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New Dangers in Determining Adequate Electrical PPE

02 October 2012

Shockingly recent tests have indicated that in many cases workers are under-protected against the heat levels that they are exposed to during an arc flash event.

Over recent years there have been massive steps towards improving the personal protective equipment (PPE) worn by individuals with high risk jobs within electrical environments. This has been a major step towards protecting workers against the heat energy associated with arc flash events.

Researchers from Ferraz Shawmut’s High Power Test Laboratory have been looking into the level of thermal protection that is currently worn within electrical PPE clothing by workers and assessing whether the protection levels are safe enough. Shockingly the new tests have indicated that in many cases workers are under-protected against the heat levels that they are exposed to during an arc flash event.


Explaining on a rudimental level, an arc begins when current begins passing through ionized air, creating a by-product of heat. Volumes of ionized gases and combined vaporised metal from conductors are then explosively expelled within a plasma cloud. It doesn’t end there though as electrical energy continues to be converted into extremely hazardous energy such as a pressure wave, extreme heat, toxic smoke, molten conductor material, shrapnel and intense light.


Any person within the range of the expanding plasma cloud is directly exposed to the highest heat levels. Temperatures have been measured within this area in the new tests and have been noted as over 15,000 °C. In addition to the heat from the plasma, an individual is directly exposed to the molten metal ejected from the electrode tips and radiated heat from surrounding. These test results were shown at the IEEE Electrical Safety Workshop and clearly highlighted that there was the possibility of higher heat energy being produced than previously predicted.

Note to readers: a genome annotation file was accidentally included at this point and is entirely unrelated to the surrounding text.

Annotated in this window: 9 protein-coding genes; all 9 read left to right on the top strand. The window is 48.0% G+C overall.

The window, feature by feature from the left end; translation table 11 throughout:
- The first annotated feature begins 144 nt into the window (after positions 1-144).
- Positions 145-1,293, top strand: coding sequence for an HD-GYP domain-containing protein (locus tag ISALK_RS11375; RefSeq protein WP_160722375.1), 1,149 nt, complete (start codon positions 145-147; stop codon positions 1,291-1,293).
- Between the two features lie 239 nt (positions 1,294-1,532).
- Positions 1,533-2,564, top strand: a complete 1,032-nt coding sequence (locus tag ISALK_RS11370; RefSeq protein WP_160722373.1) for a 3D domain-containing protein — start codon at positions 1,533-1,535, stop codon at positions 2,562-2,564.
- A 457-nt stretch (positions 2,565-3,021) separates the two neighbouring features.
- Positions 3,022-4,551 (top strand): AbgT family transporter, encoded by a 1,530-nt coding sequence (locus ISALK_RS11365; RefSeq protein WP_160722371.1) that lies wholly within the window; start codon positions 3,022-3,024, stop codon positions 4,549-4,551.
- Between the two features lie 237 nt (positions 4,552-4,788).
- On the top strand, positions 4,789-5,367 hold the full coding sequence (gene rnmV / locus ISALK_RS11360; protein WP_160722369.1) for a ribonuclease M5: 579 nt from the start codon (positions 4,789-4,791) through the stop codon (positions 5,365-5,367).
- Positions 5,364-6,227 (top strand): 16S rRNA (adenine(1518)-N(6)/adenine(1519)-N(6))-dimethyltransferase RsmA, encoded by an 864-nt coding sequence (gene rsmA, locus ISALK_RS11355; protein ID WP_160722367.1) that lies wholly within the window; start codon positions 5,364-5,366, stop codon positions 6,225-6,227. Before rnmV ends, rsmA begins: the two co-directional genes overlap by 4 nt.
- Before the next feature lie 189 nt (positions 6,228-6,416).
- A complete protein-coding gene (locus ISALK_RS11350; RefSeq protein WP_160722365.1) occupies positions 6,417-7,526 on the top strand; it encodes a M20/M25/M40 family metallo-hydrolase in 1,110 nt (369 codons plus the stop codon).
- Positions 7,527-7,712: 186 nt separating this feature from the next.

Importantly this research uncovered electrode configurations that resulted in the projection of significantly more heat energy than the current predicted levels. The risk occurs when conductors where configured differently, thus changing the directional nature of the arc development. Mainstream arc flash protection clothing was tested within this directional plasma flow at both higher and predicted levels. Worryingly the PPE did not provide even the predicted level of thermal protection in many cases.


New arc flash management strategies are needed to address this identified increased risk. The IEEE have joined the NFPA in order to create a joint collaborative initiative on arc flash research. Their target is to enhance safety standards that predict the hazards of arc flash events and to improve safeguards for workers. Moving forwards two major management areas of improvement should be considered by all employers:


Firstly, provisional enquiries have suggested that the equipment configurations which direct arc flash development outward should be clearly identified. Models then need to be designed in order to accurately predict the levels of energy presented to the workers from such equipment.


Secondly, the current industry test method and rating system for arc flash PPE need to be redeveloped in order to address the newly identified hazards. Higher level PPE should be worn while this takes place. This is especially relevant for configurations which direct the arc flash development outwards towards the worker.